Well Permitting, Design, Construction and Improvements for Williamstown
Weston & Sampson assisted the Town of Williamstown on a variety of aquifer projects. This unique valley setting in western Massachusetts has a confined aquifer that exhibits artesian pressures. Thus, all subsurface and mechanical infrastructure work requires extreme care to avoid subsurface failures, and appropriate pressure relief systems are needed for proper operation and future maintenance.
Well Abandonment Services
A well at an abandoned manufacturing facility was the subject of town redevelopment efforts. Before site construction activities could begin, an existing gravel had to be capped and sealed. The well was capable of flowing in excess of 250 gallons per minute, with a measured pressure at ground surface of 23 psi or approximately 60 feet above grade. Through a combination of relief pumping and emplacement of a downhole packer assembly, the well was grouted and sealed in place.
Replacement Well Permitting, Design, and Construction Services
The municipal production well (Well #1), built in the 1940s, showed evidence of severe plugging. Also, the integrity of the well seal was in question. Even with considerable efforts to pressure-grout the subsurface, the well’s long-term viability was also in question.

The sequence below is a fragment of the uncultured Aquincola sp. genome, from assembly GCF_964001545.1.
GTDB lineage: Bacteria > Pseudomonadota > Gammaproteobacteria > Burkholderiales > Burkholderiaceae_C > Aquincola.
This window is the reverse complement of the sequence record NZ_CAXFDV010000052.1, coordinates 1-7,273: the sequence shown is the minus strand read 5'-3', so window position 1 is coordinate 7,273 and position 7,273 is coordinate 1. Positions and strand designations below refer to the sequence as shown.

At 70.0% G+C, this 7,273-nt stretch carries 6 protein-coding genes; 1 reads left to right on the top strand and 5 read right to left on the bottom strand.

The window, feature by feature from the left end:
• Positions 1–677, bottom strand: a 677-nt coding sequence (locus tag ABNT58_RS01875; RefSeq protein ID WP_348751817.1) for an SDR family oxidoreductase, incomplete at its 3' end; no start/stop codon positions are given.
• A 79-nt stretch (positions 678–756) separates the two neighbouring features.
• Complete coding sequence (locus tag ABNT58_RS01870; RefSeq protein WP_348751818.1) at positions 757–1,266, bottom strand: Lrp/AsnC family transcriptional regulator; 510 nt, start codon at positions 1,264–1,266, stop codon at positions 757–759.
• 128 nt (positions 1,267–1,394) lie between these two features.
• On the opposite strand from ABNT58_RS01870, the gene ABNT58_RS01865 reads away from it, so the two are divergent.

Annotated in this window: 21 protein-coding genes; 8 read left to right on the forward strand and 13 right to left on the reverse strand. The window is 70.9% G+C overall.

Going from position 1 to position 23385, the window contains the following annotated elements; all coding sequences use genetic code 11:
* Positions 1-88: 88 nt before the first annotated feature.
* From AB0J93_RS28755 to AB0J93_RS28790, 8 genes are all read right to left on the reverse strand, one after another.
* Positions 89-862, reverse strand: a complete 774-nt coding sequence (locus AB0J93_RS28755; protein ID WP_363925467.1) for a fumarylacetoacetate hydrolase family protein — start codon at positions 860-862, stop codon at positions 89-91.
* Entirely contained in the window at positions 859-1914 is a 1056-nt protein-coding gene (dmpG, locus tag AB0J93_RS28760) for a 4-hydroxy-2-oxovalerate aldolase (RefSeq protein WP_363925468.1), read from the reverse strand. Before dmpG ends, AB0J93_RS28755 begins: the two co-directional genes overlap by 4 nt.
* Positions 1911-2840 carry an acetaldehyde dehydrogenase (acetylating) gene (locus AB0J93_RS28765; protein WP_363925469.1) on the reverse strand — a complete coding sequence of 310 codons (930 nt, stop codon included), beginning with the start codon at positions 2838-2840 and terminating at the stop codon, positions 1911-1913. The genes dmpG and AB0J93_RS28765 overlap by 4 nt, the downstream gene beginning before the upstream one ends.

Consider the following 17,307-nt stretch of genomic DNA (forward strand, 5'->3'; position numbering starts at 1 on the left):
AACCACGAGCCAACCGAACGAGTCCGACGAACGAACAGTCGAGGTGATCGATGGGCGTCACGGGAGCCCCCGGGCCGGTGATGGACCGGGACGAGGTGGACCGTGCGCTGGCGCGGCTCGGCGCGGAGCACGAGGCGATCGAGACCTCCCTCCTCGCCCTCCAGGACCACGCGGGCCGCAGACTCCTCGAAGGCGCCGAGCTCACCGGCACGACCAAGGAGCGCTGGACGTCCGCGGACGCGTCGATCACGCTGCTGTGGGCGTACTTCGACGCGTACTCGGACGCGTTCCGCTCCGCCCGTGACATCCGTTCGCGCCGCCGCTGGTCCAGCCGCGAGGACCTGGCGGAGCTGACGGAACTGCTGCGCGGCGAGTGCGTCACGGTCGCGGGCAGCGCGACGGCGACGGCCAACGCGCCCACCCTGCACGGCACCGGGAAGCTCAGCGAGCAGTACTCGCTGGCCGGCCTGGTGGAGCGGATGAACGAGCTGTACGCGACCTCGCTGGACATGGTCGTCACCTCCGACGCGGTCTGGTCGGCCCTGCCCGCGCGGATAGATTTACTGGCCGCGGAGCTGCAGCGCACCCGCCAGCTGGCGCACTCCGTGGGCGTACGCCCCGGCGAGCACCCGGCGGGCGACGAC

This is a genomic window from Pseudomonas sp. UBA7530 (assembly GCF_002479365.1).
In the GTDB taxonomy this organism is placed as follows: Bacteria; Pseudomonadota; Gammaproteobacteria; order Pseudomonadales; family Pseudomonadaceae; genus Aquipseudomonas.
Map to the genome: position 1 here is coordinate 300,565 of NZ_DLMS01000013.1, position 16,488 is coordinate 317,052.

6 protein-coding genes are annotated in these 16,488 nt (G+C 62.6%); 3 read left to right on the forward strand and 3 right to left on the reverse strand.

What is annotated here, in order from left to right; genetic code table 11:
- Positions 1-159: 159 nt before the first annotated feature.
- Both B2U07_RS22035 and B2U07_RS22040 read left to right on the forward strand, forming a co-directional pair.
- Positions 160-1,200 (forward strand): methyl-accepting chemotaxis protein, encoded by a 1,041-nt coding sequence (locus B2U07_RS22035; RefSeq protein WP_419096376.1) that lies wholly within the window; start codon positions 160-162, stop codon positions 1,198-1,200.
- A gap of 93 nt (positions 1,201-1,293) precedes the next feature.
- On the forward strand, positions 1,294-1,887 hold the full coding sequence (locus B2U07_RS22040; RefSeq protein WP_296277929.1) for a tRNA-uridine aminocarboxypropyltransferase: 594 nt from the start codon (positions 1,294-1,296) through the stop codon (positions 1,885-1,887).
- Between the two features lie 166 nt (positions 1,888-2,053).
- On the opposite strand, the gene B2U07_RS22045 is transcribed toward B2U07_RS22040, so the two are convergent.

To properly replace the source, a specially designed test-drilling program was conducted to target viable aquifer locations. Multiple casings and grout seals were used to advance test borings to 155 feet in the deep confined gravel aquifer. The resulting test wells produced 80 gpm at 16 psi, or approximately 38 feet of artesian pressure.
Based on the anticipated yield (500-800 gpm) and water quality parameters, Weston & Sampson completed the final well design, supervised the construction of a new pumping station and chemical feed building, and obtained source approval through the Department of Environmental Protection. Our design services also included modifications and rehabilitation of the entire SCADA system and radio infrastructure.
The final station design includes a separate vertical turbine pump with a wire to water efficiency, and is producing a 30% savings over planned submersible designs. The new station also has R-40 insulation. Chemical feed buildings were rehabilitated with all new wiring, electrical systems, insulation, and ceiling work. Heating system designs include a geothermal heat exchanger to use available heat from the pressurized aquifer without the need for circulation pumping.